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EU FTT is a “political laboratory”, Moscovici Says

Reaching an agreement on a financial transaction tax (FTT) would serve as a “political and institutional laboratory,” said EU Tax Commissioner Pierre Moscovici, noting it would mark the first tax directive adopted through enhanced cooperation.


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Reaching an agreement on a financial transaction tax (FTT) would serve as a “political and institutional laboratory,” said EU Tax Commissioner Pierre Moscovici, noting it would mark the first tax directive adopted through enhanced cooperation.

Ten member states have been discussing an EU FTT through enhanced cooperation, a vehicle that allows at least nine member states to move forward with a legislative proposal when the 28 member states cannot agree.

“[An agreement on the FTT] can only encourage the commission to give technical and political support. Because if we are not able to overcome unanimity [in the tax area] nor to introduce [a tax provision through] enhanced cooperation, then we will be helpless. There is with this issue an institutional and political laboratory to which I am attached,” Moscovici explained at a June 14 meeting of the Economic and Financial Affairs Council. Earlier this year, the European Commission proposed ways to circumvent the unanimity rule in the tax area.

Moscovici said he hopes for an agreement on the FTT before the end of his mandate in November, recalling that he was one of the first finance ministers, back in 2012, to send a letter asking for the launch of an enhanced cooperation on the proposal after it failed to be adopted by all EU member states.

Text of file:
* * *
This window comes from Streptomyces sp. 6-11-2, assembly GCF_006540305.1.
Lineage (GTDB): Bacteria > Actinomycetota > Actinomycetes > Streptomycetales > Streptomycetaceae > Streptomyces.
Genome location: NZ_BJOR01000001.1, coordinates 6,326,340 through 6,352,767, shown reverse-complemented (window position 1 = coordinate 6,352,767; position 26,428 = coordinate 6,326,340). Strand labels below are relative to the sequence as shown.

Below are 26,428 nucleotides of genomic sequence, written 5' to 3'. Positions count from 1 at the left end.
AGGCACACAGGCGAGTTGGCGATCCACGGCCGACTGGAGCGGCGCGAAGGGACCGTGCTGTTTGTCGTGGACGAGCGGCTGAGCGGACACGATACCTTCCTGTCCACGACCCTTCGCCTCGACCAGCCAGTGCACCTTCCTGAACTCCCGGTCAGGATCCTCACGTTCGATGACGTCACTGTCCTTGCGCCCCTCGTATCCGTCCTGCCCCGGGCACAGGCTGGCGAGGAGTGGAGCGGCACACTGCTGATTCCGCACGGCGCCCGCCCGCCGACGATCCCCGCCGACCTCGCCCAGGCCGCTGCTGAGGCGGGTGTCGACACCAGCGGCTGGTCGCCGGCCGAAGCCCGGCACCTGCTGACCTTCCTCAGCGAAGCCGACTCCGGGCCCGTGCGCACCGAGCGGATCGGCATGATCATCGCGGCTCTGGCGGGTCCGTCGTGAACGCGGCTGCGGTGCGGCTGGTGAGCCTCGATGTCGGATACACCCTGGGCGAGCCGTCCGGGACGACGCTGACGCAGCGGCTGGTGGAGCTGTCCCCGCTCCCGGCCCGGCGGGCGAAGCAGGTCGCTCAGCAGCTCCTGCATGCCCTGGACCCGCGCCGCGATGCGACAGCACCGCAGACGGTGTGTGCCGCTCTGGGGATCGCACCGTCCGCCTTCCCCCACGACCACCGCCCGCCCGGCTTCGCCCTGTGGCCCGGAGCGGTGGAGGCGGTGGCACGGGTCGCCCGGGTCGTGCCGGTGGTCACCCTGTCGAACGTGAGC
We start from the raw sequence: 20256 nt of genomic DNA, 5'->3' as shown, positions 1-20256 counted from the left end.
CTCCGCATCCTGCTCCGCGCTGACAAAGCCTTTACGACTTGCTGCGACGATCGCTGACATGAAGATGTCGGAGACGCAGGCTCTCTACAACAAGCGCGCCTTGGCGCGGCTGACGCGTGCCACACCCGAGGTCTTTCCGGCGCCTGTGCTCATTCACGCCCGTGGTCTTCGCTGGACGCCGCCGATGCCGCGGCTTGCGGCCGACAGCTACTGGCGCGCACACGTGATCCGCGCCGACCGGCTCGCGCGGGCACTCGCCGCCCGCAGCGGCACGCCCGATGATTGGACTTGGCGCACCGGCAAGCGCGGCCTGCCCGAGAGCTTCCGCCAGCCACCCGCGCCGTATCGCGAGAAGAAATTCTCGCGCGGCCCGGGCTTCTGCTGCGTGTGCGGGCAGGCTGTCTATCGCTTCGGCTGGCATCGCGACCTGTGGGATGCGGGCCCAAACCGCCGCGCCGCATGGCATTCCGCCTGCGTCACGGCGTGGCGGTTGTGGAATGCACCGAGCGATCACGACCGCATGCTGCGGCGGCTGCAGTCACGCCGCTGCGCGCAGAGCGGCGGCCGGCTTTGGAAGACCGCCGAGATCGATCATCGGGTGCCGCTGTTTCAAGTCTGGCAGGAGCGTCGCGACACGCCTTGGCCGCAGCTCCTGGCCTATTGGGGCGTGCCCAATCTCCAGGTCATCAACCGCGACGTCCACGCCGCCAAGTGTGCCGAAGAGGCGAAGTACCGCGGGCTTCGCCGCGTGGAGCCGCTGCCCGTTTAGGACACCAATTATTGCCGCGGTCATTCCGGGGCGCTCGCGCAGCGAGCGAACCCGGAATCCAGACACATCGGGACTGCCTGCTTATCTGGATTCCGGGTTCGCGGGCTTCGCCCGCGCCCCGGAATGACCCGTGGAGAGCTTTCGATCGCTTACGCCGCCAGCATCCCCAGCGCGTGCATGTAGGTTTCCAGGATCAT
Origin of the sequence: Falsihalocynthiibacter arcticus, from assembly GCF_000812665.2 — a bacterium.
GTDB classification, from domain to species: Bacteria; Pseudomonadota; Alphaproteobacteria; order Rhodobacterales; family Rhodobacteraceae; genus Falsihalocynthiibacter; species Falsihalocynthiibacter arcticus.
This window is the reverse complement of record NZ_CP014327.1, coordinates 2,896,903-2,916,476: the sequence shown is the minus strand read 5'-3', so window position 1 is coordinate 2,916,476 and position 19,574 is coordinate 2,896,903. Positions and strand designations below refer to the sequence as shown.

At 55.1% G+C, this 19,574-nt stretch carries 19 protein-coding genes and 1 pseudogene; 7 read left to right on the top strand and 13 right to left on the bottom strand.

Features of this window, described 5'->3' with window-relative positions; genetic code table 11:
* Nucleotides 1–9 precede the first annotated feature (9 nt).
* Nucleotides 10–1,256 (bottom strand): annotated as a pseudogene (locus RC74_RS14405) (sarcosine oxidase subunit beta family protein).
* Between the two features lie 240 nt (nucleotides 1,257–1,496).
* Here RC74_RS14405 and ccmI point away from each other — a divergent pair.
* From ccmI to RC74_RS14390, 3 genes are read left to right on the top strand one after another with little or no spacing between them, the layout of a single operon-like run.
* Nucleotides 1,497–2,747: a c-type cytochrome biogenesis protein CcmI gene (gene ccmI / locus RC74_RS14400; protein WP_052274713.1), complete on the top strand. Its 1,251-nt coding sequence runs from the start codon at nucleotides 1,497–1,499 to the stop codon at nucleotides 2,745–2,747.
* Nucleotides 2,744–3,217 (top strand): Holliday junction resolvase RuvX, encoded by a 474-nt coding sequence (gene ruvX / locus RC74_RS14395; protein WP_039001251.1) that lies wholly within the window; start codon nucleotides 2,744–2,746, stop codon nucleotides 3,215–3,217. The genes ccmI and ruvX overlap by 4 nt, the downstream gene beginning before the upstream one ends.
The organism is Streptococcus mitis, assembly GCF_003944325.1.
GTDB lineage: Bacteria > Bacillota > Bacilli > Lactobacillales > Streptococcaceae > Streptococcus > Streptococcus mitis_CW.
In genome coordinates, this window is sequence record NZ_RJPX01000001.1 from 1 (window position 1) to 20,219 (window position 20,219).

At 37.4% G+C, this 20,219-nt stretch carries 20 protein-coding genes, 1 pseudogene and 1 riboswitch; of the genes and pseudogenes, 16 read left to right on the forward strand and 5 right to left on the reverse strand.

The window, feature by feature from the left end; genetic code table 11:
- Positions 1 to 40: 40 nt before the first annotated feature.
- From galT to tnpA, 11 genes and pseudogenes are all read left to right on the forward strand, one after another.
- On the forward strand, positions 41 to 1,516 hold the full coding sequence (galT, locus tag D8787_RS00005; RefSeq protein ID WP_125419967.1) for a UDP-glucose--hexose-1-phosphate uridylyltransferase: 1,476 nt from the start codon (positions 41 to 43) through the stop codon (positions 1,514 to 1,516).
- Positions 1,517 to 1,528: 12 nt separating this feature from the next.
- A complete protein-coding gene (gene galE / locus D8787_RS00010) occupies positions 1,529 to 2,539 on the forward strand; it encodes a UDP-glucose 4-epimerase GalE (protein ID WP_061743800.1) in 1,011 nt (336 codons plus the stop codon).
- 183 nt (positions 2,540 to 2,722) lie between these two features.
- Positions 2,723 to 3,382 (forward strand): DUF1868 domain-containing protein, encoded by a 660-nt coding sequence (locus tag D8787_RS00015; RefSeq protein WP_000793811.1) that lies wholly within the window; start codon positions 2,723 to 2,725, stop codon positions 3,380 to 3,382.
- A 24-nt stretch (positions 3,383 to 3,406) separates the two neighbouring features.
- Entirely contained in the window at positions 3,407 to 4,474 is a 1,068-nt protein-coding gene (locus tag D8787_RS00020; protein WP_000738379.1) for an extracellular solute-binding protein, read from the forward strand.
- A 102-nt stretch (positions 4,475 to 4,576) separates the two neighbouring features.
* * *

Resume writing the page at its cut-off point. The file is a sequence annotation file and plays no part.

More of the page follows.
The 10 finance ministers negotiating an FTT met on the sidelines of the ECOFIN meeting, but only briefly because the Eurogroup meeting was longer than expected. German Finance Minister Olaf Scholz told reporters it was important to still hold the meeting because “a lot of government changed” and it’s a “good message” to stick to what the countries agreed on a few months ago, when France and Germany proposed to relaunch negotiations based on the model of the French FTT.

Scholz told his peers that the atmosphere among the participants was “constructive and cooperative” and that FTT talks are likely to be productive until autumn. “No one really expected that we would reach an agreement, but ... we can see on the horizon where we will go ... and we’re highly likely to get there,” he said, adding that in two or three months, the participating member states might come back to their peers to present an agreement.

Speaking for the Romanian presidency of the EU Council, Eugen Orlando Teodorovici, minister of public finance, said that “preparatory deliberation [on the agreement on the FTT] will have to take place in an inclusive manner so interests are safeguarded, including those of countries not participating” in the enhanced cooperation.